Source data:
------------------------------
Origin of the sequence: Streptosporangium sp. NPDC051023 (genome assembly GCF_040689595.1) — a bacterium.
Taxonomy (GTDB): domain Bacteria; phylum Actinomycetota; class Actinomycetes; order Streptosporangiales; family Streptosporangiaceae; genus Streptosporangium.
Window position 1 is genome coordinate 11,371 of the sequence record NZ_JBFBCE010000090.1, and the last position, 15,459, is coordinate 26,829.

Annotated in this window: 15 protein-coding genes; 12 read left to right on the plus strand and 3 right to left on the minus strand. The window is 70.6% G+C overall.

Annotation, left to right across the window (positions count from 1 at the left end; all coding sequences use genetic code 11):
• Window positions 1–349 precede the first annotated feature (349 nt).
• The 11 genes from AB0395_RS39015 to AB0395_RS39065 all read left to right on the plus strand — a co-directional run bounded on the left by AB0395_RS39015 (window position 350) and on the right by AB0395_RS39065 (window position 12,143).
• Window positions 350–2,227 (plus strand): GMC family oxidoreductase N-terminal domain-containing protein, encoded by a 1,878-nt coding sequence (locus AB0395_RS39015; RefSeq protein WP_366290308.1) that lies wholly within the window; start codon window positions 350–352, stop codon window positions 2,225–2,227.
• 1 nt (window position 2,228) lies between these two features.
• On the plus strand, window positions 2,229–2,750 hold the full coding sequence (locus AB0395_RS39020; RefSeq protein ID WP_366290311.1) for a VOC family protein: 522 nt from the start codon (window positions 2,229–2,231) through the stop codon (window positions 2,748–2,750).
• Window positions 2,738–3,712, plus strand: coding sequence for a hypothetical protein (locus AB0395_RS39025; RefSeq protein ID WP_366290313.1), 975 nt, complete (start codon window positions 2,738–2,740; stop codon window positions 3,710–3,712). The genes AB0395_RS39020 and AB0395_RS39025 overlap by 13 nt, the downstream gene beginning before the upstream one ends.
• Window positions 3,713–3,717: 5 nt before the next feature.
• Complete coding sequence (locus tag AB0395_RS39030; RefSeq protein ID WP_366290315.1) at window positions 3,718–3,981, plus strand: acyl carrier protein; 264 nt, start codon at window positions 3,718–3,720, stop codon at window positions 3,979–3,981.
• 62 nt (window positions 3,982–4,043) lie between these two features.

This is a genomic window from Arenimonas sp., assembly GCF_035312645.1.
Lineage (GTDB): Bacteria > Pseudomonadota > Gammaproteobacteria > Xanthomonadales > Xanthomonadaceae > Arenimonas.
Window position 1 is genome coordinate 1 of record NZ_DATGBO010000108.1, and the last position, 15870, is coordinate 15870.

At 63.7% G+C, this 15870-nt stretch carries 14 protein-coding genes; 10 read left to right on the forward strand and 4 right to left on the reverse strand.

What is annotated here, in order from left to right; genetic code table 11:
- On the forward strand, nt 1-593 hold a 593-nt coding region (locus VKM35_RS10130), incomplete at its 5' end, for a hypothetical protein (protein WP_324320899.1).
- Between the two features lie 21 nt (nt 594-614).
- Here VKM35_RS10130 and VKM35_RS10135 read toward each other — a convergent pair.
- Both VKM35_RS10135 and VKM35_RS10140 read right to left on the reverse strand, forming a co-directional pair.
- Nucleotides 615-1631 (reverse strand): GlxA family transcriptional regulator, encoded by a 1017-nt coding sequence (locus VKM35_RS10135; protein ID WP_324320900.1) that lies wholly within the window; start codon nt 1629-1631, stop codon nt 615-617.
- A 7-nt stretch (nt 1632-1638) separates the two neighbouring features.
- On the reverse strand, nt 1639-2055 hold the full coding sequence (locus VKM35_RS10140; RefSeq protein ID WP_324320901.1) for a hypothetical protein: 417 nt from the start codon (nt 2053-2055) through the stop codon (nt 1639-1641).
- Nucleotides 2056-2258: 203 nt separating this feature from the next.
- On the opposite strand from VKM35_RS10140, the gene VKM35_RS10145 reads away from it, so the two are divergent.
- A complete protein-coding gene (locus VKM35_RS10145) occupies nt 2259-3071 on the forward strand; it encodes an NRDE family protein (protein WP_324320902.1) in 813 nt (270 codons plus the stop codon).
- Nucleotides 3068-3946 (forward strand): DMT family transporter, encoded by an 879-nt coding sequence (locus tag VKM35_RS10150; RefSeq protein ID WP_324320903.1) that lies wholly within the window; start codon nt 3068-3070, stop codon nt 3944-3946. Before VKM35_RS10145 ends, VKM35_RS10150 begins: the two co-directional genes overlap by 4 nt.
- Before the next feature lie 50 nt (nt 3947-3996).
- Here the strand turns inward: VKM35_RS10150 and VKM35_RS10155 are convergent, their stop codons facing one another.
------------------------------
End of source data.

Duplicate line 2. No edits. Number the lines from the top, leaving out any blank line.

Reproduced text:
Taxonomy (GTDB): domain Bacteria; phylum Actinomycetota; class Actinomycetes; order Streptosporangiales; family Streptosporangiaceae; genus Streptosporangium.